What Another Expected Interest Rate Hike Means For The Housing Market

To say the housing market has been on the fritz lately would be an understatement. According to CBS News, the Federal Reserve has issued a statement regarding home interest rates, stating they are set to rise by another 0.75%, bringing interest rates somewhere between 3.75% and 4%. This is the fourth time the Fed has raised rates by 0.75% this year as they attempt to curb inflation. Essentially, for each 0.25 percentage-point increase, Americans are paying $25 more in interest per year on a $10,000 loan, so homeowners should expect to pay an additional $75 on a $10,000 debt after today.

Between rising mortgage rates and sky-high housing costs, many people have put off purchasing homes, says Realtor. Mortgage rates rose earlier this year to a whopping 7%, which has put a major strain on the housing market. For many buyers, their annual income has yet to rise to match the increased rates, so they're being denied a mortgage. Because of this, the Fed continues raising interest rates to keep up with the highest inflation increase in 40 years.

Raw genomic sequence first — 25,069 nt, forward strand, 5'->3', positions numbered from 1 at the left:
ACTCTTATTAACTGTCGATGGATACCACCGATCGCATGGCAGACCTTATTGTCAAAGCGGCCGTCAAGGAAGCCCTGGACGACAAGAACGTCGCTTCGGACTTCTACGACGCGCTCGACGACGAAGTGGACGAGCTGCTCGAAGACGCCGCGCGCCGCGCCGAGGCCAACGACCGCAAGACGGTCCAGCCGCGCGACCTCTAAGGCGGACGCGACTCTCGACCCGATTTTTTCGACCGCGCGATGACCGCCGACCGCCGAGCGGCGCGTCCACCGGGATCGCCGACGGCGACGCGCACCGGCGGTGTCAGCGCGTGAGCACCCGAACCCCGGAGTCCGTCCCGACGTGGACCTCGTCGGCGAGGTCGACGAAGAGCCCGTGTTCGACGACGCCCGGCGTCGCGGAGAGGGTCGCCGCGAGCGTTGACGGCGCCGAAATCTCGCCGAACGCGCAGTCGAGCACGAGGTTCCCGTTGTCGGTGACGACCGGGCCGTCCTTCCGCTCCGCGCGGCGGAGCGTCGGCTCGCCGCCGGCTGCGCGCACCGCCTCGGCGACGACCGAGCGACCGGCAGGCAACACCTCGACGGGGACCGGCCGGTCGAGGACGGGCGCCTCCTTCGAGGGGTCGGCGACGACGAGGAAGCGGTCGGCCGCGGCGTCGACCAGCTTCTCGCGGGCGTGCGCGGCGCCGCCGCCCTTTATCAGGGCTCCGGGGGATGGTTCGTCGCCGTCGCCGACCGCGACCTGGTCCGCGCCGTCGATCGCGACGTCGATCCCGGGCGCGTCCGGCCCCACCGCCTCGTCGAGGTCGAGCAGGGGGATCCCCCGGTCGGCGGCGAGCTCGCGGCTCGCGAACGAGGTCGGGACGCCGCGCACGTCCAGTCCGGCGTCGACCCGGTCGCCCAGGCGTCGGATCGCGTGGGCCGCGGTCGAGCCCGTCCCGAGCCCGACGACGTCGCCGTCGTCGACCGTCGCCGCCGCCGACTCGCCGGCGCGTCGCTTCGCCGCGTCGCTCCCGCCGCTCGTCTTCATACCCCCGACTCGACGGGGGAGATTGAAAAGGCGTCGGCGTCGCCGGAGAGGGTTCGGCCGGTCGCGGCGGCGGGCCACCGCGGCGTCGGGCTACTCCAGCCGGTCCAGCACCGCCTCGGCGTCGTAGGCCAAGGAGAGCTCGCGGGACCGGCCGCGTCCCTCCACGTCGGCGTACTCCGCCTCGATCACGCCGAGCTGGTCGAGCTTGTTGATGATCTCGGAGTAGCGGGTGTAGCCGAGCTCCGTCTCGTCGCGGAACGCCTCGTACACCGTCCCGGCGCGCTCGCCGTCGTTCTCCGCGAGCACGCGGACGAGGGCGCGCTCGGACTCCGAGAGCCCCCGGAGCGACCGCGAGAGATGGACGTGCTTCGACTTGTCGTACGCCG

2023 predictions

Many people wonder what the future holds for the housing market going into 2023, hoping home costs and interest rates will start to go down. Unfortunately, the predictions are mixed as to whether the housing market is going to see any positive changes in the near future, Norada explains. Zillow conducted a study analyzing 897 regional housing markets to predict how many will experience a decrease in housing prices in the new year. Six hundred and seven of those markets are expected to see price increases, while 19 are projected to remain the same, and 271 are projected to decline.

Fortunately, this year's gargantuan interest rate hike should be the last we see for a while, NPR states. However, until inflation decreases, we shouldn't expect to see a drop in interest rates anytime soon. In the upcoming year, rates will likely remain high until inflation comes back down to the target of 2%, according to Greg McBride, chief financial analyst at Bankrate (via NPR).